I have also seen matches with bad calls where you miss a correct decision. But its difficult to claim that the observer would make the correct decision. I remember the final in Wugc in heilbronn 2000 between Sweden and USA. It was the last point and us was attacking when a Swedish player made turn over which the Amercian player call a foul on. I was standing very close to this incident and my point of view was that it was a perfect turn over. I have understood later that many players in American wasnt happy with the call. In those situations you want something to be done, lika wanting a observer. But will that really help? Probably not, may be the certain situation would be solved in a more correct way. But then observers can also do incorrect judgments as professional refrees in soccer also do. bit in this thread is may be more corrcect to discuss my thesis.:)


parinella said...

I remember that final very well, too. I was standing a few yards away and I could not tell what the correct call was. What I could tell was that the outlandish antics of the Swedish defender and his refusal to even consider that he had significant contact with the receiver stole something big from us. (I've stated elsewhere that if I'm just watching a play, I watch it differently than if I'm an OBserver, in which case I take in more of the details that are necessary in order to make a qualified judgment.)

Back to the thesis: there seems to be an asymmetry in the setup. Each play was grouped into one of four sets (travel or not, borderline or obvious), but the subjects were only given a choice of two (travel or not).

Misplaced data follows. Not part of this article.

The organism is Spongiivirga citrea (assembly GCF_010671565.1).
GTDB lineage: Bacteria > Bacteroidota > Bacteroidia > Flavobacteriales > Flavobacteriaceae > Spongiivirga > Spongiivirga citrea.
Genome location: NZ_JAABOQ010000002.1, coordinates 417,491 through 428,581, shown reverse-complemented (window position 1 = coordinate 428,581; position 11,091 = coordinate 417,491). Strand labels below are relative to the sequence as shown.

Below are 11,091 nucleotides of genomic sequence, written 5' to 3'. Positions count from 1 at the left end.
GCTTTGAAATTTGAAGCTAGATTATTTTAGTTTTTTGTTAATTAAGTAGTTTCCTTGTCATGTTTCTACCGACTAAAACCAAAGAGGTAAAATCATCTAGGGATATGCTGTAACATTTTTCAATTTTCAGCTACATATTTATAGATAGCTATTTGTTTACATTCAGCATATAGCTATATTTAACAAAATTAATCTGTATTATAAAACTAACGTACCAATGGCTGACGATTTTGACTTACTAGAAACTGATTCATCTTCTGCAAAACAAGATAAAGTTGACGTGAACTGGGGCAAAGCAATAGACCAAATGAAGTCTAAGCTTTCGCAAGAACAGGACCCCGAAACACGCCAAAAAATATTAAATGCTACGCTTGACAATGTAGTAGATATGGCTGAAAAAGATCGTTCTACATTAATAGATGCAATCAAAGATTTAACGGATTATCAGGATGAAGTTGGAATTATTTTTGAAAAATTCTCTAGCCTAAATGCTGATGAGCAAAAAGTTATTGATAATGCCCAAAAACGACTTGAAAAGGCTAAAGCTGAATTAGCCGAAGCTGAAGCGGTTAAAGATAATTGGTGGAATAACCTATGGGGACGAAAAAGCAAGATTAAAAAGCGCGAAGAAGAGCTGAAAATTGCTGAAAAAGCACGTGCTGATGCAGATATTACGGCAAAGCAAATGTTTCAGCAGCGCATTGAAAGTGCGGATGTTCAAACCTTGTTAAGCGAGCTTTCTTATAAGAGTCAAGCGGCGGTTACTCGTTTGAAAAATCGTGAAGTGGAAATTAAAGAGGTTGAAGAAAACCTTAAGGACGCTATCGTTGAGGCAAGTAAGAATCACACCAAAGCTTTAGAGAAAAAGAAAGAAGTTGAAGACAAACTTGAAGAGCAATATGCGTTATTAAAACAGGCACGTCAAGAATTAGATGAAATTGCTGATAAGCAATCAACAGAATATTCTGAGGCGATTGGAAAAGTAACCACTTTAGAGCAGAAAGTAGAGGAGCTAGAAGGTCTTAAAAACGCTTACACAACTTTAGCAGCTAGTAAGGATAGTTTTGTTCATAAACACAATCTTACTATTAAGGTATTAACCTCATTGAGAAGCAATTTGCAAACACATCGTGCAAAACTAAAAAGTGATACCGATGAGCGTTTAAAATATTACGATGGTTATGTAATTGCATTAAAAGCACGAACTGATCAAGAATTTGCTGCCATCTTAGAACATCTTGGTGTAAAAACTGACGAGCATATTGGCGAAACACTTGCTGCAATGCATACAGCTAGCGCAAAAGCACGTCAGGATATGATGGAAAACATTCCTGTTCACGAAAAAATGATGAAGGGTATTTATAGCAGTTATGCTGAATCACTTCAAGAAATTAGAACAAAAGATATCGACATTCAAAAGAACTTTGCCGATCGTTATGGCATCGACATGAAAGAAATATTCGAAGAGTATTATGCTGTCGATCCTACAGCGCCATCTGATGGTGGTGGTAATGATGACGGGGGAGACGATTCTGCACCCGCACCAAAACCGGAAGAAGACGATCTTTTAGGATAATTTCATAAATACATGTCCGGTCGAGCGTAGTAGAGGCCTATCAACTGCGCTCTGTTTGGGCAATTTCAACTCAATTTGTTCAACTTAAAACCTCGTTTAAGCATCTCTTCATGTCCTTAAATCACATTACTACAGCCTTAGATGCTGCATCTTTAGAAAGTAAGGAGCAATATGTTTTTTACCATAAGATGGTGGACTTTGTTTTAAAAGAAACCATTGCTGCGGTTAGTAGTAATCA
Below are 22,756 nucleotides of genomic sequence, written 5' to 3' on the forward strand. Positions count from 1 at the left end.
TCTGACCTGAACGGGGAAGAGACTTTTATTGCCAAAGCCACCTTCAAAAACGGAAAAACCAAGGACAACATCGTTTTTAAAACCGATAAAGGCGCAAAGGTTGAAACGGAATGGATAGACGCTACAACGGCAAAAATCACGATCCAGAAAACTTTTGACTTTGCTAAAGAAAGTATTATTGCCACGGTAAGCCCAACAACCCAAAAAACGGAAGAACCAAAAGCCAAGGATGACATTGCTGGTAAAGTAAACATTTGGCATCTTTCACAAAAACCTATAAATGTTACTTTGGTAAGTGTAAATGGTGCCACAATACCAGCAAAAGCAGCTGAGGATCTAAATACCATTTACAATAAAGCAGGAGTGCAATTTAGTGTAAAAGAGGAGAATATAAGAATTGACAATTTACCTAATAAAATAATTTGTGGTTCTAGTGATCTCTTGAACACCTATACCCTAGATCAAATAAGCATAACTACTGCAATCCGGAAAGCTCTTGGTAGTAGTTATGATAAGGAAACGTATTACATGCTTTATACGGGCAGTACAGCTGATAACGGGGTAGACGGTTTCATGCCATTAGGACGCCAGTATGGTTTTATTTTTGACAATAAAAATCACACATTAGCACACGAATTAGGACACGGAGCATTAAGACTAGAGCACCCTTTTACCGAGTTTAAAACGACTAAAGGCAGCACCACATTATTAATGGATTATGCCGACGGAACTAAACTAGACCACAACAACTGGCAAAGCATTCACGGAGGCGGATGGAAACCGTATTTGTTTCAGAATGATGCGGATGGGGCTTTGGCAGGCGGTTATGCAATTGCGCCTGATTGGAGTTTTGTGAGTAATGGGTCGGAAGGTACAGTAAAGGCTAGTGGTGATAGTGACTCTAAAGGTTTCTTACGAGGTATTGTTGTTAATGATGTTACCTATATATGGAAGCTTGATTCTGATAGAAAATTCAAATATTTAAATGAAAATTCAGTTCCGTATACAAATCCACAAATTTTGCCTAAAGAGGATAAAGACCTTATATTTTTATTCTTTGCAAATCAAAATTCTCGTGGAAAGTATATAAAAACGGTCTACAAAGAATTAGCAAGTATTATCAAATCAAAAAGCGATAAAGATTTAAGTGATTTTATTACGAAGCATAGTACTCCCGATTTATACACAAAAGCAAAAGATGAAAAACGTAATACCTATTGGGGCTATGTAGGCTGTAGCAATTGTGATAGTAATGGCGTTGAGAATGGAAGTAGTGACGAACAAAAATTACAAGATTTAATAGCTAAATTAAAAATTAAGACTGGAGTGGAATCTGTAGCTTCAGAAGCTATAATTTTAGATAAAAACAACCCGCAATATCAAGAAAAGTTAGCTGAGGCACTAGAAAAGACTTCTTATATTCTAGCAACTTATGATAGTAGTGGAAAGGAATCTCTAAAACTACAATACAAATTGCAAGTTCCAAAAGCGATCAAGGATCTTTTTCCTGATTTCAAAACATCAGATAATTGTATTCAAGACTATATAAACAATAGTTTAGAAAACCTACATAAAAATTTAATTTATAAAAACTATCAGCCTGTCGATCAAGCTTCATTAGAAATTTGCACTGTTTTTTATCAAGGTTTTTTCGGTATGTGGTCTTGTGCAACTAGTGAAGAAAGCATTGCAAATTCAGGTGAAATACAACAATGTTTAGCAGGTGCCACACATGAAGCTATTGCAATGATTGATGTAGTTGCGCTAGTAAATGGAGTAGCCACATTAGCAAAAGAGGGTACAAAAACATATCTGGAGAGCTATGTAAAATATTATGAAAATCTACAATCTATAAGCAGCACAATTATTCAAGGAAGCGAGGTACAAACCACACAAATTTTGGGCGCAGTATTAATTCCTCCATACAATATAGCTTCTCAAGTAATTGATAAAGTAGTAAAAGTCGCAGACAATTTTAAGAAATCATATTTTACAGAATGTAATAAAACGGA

And I was surprised that the percentage of correct calls wasn't much higher (they were close to (but higher than) 50/50 on the borderline cases). It would be interesting to repeat the study with feedback. Perhaps do a test of 10, replay the 10 and tell them the correct answer, then do another 10. It may be that the definition of travel is too abstract for the beginners, and for the experts the difference between "as written" and "as called" is large enough that they have trouble making the right call (and I think you suggest this in the thesis).

Anonymous said...

To clarify Mr Parinellas question on if the study had asymmetry. 20 throws where traveling (10 of these where obvious, 10 where bordeline), 20 throws where correct (100 of these where obvious, 10 where bordeline). Why i chose to categorize them in two different difficult levels was to see if was easier to see obvius corrct throws/travels in relation to bordeline correct/incorrect. I thing that myself think is a weakness is that coding the throws into obvious and bordeline was made by me and could be coding differently by someone else.

I agree the complications of the experts difference between the degree differences in when they would call travelling during a match and in the study. I really tried when giving them information on the test before they had started it. That they where suposed to call travelling when it was travelling forget what they would do in match.

After I had written this thesis I have noticed the enormous amounts of travell in games. I would guess that more than 50% of all throws are travelling in a game. Which makes the rule little bit difficult to use.


Anonymous said...

Now I remember the reason to why I did this study. Quite often did players who marking the disc call travelling. Those who made that type of call and stood max 0,5 m from me, how could they see the travelling? It puzzled me. They were often very certain and sure of their call. A travel call i sort of complex when more thought is made. You have to see both the foot movement and the when the disc i released from the oponents hand. It is similar to the offside rule in soccer. Our eyes can´t view a whoel area with precision. We use focus points and from the focus point we have peripheral vision. The periphela vision has a lower prcision than our focus point. We move our focus point often. So observing travelling on a short distance makes us must move our head also to be able to see two different places at nearly the same time. There is always a short time interval between changing focuspoint. So a motivated question is, should a player who stands close to the thrower have the right to call a travel? The problem is that they are sometimes very clear travel faults which even a person staning close can see. But my study the viewers are on a five metre distance.